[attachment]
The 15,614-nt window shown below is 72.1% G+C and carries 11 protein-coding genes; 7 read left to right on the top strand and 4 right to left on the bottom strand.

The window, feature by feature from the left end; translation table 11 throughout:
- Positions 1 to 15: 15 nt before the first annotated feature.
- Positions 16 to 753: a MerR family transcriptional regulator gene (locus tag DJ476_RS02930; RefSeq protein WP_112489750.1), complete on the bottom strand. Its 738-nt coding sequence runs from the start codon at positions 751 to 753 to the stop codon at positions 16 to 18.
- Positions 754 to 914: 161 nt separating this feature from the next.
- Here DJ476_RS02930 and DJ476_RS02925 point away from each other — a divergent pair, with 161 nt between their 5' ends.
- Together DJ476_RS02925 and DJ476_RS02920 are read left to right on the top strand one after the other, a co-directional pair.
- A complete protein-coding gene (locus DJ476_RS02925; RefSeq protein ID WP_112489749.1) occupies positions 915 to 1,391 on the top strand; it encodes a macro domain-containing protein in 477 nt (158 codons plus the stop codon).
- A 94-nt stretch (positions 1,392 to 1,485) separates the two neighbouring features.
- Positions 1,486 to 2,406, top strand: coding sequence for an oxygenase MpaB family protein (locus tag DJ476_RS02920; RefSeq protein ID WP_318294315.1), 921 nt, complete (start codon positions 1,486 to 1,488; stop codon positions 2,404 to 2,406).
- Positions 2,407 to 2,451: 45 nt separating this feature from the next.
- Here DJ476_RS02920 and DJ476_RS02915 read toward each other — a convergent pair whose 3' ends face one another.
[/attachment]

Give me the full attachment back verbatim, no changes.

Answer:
The 15,614-nt window shown below is 72.1% G+C and carries 11 protein-coding genes; 7 read left to right on the top strand and 4 right to left on the bottom strand.

The window, feature by feature from the left end; translation table 11 throughout:
- Positions 1 to 15: 15 nt before the first annotated feature.
- Positions 16 to 753: a MerR family transcriptional regulator gene (locus tag DJ476_RS02930; RefSeq protein WP_112489750.1), complete on the bottom strand. Its 738-nt coding sequence runs from the start codon at positions 751 to 753 to the stop codon at positions 16 to 18.
- Positions 754 to 914: 161 nt separating this feature from the next.
- Here DJ476_RS02930 and DJ476_RS02925 point away from each other — a divergent pair, with 161 nt between their 5' ends.
- Together DJ476_RS02925 and DJ476_RS02920 are read left to right on the top strand one after the other, a co-directional pair.
- A complete protein-coding gene (locus DJ476_RS02925; RefSeq protein ID WP_112489749.1) occupies positions 915 to 1,391 on the top strand; it encodes a macro domain-containing protein in 477 nt (158 codons plus the stop codon).
- A 94-nt stretch (positions 1,392 to 1,485) separates the two neighbouring features.
- Positions 1,486 to 2,406, top strand: coding sequence for an oxygenase MpaB family protein (locus tag DJ476_RS02920; RefSeq protein ID WP_318294315.1), 921 nt, complete (start codon positions 1,486 to 1,488; stop codon positions 2,404 to 2,406).
- Positions 2,407 to 2,451: 45 nt separating this feature from the next.
- Here DJ476_RS02920 and DJ476_RS02915 read toward each other — a convergent pair whose 3' ends face one another.